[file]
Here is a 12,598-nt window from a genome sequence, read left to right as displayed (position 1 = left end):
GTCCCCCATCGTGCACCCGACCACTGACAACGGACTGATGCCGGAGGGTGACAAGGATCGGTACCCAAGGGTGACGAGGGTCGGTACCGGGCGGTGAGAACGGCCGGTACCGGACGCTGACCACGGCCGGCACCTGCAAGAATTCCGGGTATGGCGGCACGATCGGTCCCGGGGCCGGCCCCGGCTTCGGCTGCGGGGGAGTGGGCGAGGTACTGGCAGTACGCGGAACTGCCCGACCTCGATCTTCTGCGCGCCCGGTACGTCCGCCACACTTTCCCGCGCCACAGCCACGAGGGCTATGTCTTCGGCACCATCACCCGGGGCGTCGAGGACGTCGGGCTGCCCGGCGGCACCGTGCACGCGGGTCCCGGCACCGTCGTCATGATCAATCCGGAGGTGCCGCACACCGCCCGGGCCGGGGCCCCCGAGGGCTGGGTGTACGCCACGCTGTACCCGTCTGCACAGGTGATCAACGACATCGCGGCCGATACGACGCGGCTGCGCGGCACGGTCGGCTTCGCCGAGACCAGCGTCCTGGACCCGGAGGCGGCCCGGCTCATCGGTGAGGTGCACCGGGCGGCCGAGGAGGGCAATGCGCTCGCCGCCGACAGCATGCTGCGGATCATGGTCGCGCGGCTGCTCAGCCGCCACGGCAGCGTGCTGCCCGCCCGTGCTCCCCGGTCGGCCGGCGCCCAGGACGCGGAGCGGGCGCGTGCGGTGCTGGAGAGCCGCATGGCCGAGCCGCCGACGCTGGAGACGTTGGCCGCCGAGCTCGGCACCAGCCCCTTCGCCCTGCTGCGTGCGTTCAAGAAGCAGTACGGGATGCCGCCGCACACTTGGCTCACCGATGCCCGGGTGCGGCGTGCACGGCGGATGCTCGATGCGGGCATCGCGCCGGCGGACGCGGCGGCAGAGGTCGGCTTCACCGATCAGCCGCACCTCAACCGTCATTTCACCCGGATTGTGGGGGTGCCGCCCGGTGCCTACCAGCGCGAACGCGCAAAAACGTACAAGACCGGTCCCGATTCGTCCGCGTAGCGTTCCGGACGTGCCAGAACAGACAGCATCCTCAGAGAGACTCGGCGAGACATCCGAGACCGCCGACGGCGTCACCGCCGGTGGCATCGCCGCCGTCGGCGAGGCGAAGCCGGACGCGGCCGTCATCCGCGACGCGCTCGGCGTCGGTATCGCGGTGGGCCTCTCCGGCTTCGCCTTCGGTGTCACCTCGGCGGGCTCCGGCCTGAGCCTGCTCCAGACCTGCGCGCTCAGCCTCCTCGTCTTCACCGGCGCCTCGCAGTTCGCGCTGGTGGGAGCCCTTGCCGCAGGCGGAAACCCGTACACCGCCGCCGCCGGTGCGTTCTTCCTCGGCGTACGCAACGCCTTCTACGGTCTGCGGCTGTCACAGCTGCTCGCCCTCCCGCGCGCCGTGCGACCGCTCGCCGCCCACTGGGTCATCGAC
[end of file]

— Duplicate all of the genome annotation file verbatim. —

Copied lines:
Here is a 12,598-nt window from a genome sequence, read left to right as displayed (position 1 = left end):
GTCCCCCATCGTGCACCCGACCACTGACAACGGACTGATGCCGGAGGGTGACAAGGATCGGTACCCAAGGGTGACGAGGGTCGGTACCGGGCGGTGAGAACGGCCGGTACCGGACGCTGACCACGGCCGGCACCTGCAAGAATTCCGGGTATGGCGGCACGATCGGTCCCGGGGCCGGCCCCGGCTTCGGCTGCGGGGGAGTGGGCGAGGTACTGGCAGTACGCGGAACTGCCCGACCTCGATCTTCTGCGCGCCCGGTACGTCCGCCACACTTTCCCGCGCCACAGCCACGAGGGCTATGTCTTCGGCACCATCACCCGGGGCGTCGAGGACGTCGGGCTGCCCGGCGGCACCGTGCACGCGGGTCCCGGCACCGTCGTCATGATCAATCCGGAGGTGCCGCACACCGCCCGGGCCGGGGCCCCCGAGGGCTGGGTGTACGCCACGCTGTACCCGTCTGCACAGGTGATCAACGACATCGCGGCCGATACGACGCGGCTGCGCGGCACGGTCGGCTTCGCCGAGACCAGCGTCCTGGACCCGGAGGCGGCCCGGCTCATCGGTGAGGTGCACCGGGCGGCCGAGGAGGGCAATGCGCTCGCCGCCGACAGCATGCTGCGGATCATGGTCGCGCGGCTGCTCAGCCGCCACGGCAGCGTGCTGCCCGCCCGTGCTCCCCGGTCGGCCGGCGCCCAGGACGCGGAGCGGGCGCGTGCGGTGCTGGAGAGCCGCATGGCCGAGCCGCCGACGCTGGAGACGTTGGCCGCCGAGCTCGGCACCAGCCCCTTCGCCCTGCTGCGTGCGTTCAAGAAGCAGTACGGGATGCCGCCGCACACTTGGCTCACCGATGCCCGGGTGCGGCGTGCACGGCGGATGCTCGATGCGGGCATCGCGCCGGCGGACGCGGCGGCAGAGGTCGGCTTCACCGATCAGCCGCACCTCAACCGTCATTTCACCCGGATTGTGGGGGTGCCGCCCGGTGCCTACCAGCGCGAACGCGCAAAAACGTACAAGACCGGTCCCGATTCGTCCGCGTAGCGTTCCGGACGTGCCAGAACAGACAGCATCCTCAGAGAGACTCGGCGAGACATCCGAGACCGCCGACGGCGTCACCGCCGGTGGCATCGCCGCCGTCGGCGAGGCGAAGCCGGACGCGGCCGTCATCCGCGACGCGCTCGGCGTCGGTATCGCGGTGGGCCTCTCCGGCTTCGCCTTCGGTGTCACCTCGGCGGGCTCCGGCCTGAGCCTGCTCCAGACCTGCGCGCTCAGCCTCCTCGTCTTCACCGGCGCCTCGCAGTTCGCGCTGGTGGGAGCCCTTGCCGCAGGCGGAAACCCGTACACCGCCGCCGCCGGTGCGTTCTTCCTCGGCGTACGCAACGCCTTCTACGGTCTGCGGCTGTCACAGCTGCTCGCCCTCCCGCGCGCCGTGCGACCGCTCGCCGCCCACTGGGTCATCGAC